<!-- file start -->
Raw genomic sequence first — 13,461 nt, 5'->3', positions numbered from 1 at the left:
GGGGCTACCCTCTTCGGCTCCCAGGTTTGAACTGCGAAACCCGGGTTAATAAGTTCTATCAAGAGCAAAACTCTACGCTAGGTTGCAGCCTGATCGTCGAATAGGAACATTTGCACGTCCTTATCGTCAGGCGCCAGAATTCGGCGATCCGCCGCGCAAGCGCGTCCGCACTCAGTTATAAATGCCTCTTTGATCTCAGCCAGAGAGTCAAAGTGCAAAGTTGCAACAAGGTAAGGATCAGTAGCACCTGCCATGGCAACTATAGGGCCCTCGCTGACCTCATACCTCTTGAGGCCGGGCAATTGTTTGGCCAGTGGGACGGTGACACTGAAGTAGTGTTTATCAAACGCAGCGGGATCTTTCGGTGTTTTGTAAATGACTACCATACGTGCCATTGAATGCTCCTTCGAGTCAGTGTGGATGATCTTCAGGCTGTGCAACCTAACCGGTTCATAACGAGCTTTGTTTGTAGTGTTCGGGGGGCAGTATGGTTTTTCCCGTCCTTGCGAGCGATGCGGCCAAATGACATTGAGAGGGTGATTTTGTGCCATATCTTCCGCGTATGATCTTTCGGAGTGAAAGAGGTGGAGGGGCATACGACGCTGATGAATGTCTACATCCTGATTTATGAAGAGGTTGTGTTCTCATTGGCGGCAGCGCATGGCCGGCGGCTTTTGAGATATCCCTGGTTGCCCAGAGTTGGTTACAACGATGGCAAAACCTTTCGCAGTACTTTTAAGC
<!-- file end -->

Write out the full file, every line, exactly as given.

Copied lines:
Raw genomic sequence first — 13,461 nt, 5'->3', positions numbered from 1 at the left:
GGGGCTACCCTCTTCGGCTCCCAGGTTTGAACTGCGAAACCCGGGTTAATAAGTTCTATCAAGAGCAAAACTCTACGCTAGGTTGCAGCCTGATCGTCGAATAGGAACATTTGCACGTCCTTATCGTCAGGCGCCAGAATTCGGCGATCCGCCGCGCAAGCGCGTCCGCACTCAGTTATAAATGCCTCTTTGATCTCAGCCAGAGAGTCAAAGTGCAAAGTTGCAACAAGGTAAGGATCAGTAGCACCTGCCATGGCAACTATAGGGCCCTCGCTGACCTCATACCTCTTGAGGCCGGGCAATTGTTTGGCCAGTGGGACGGTGACACTGAAGTAGTGTTTATCAAACGCAGCGGGATCTTTCGGTGTTTTGTAAATGACTACCATACGTGCCATTGAATGCTCCTTCGAGTCAGTGTGGATGATCTTCAGGCTGTGCAACCTAACCGGTTCATAACGAGCTTTGTTTGTAGTGTTCGGGGGGCAGTATGGTTTTTCCCGTCCTTGCGAGCGATGCGGCCAAATGACATTGAGAGGGTGATTTTGTGCCATATCTTCCGCGTATGATCTTTCGGAGTGAAAGAGGTGGAGGGGCATACGACGCTGATGAATGTCTACATCCTGATTTATGAAGAGGTTGTGTTCTCATTGGCGGCAGCGCATGGCCGGCGGCTTTTGAGATATCCCTGGTTGCCCAGAGTTGGTTACAACGATGGCAAAACCTTTCGCAGTACTTTTAAGC